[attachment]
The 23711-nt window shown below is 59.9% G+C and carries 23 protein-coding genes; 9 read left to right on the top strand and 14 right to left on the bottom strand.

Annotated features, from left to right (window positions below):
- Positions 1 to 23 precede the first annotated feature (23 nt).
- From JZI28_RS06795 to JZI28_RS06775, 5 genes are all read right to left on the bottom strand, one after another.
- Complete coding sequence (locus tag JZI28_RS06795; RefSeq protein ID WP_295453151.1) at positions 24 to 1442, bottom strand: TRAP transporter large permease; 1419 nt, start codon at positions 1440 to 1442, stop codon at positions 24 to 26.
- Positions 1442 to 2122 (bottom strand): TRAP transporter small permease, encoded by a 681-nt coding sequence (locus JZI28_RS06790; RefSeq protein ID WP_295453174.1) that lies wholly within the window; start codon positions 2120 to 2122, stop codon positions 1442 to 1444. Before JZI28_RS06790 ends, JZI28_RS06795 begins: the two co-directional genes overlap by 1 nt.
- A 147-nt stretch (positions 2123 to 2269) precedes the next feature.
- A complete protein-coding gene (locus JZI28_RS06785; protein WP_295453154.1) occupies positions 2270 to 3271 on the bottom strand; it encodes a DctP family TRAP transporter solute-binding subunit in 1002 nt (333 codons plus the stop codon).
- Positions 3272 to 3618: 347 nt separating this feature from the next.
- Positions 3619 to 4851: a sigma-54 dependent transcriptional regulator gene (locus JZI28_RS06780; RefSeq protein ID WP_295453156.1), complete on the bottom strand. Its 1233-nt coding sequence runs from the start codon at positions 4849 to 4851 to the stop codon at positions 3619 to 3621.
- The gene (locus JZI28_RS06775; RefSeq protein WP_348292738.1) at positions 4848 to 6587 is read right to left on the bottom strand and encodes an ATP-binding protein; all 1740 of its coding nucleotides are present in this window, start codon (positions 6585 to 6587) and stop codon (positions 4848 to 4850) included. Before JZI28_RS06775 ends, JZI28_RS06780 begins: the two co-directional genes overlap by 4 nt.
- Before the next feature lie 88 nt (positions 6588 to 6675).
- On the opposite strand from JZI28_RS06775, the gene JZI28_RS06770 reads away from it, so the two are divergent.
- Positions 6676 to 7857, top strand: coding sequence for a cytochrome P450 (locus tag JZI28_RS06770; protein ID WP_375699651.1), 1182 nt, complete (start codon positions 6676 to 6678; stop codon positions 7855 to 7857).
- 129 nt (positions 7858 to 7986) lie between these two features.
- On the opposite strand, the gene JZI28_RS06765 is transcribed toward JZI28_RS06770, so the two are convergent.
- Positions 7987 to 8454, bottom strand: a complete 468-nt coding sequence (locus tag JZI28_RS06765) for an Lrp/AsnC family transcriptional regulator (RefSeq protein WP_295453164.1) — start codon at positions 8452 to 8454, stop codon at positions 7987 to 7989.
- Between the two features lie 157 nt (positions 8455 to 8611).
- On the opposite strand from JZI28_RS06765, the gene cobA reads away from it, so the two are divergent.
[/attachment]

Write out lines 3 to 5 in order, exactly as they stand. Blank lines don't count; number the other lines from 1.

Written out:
- Positions 1 to 23 precede the first annotated feature (23 nt).
- From JZI28_RS06795 to JZI28_RS06775, 5 genes are all read right to left on the bottom strand, one after another.
- Complete coding sequence (locus tag JZI28_RS06795; RefSeq protein ID WP_295453151.1) at positions 24 to 1442, bottom strand: TRAP transporter large permease; 1419 nt, start codon at positions 1440 to 1442, stop codon at positions 24 to 26.